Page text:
Prevalence and Persistence of Antibiotic Resistance in Food Products
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Series/Report no.:Food Science and Technology. Graduate student poster competition, 2008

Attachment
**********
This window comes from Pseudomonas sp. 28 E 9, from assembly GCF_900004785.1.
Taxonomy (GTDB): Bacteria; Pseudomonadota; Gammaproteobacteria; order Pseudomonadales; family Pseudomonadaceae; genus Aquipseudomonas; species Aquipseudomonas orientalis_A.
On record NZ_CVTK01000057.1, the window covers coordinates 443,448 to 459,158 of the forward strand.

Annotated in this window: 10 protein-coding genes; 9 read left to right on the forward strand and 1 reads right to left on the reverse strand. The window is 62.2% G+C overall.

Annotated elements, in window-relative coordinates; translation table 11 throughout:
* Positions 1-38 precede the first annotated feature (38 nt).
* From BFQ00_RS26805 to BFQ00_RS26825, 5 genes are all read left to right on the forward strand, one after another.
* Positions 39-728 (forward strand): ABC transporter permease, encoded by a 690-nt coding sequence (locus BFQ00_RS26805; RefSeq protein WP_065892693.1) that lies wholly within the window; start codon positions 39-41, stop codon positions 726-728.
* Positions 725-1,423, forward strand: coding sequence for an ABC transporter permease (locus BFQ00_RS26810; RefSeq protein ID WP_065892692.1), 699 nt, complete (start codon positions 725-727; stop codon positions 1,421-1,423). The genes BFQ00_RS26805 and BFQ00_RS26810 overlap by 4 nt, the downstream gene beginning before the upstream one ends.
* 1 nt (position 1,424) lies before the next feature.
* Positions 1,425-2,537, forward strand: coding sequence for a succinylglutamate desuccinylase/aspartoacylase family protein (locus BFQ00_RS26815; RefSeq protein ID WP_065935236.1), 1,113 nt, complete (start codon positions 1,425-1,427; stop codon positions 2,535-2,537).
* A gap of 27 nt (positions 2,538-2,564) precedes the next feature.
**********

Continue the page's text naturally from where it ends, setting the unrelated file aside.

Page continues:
Antibiotic resistance (AR) is a global food safety and public health challenge. The objective of this project was to examine the prevalence of AR in selected food items, and the functionality and persistence of the AR determinants. Selected food items including raw food materials as well as deli and processed ready-to-eat items were used in the study. Tetracycline resistant (Tetr) bacteria were found in raw and deli shrimp, sushi and cheese samples. The tetS, tetL and tetM genes were found in the food isolates by PCR screening. Commensal bacteria including Carnobacterium sp., Brochothrix sp. and Enterococcus sp were identified to be AR-gene carriers by 16S rRNA gene sequence analysis. The AR genes were found associated with several large plasmids in Carnobacterium sp. and Enterococcus sp. isolates. A 20-kb plasmid containing both tetM and tetL was found in an Enterococcus sp. isolate from cheese. The plasmid is very stable at the absent of tetracycline, indicating the presence of additional mechanism(s) in maintaining the resistance gene in the stain. The tetr genes from selected food isolates were transmitted to Sreptococcus mutans UA159 by natural gene transformation and led to acquired resistance in transformants, suggesting the functionality and transferability of the resistance genes from the food isolates. Our results suggest that food has become an important avenue directly transmitting resistant bacteria to humans, and commensal bacteria likely have played an important role in the dissemination of the AR genes. Particularly, our data indicate that antibiotics may not be essential in the maintenance and transmission of these AR genes as believed in the past. These results are of great importance for agriculture and food industry for the development of proper control strategies.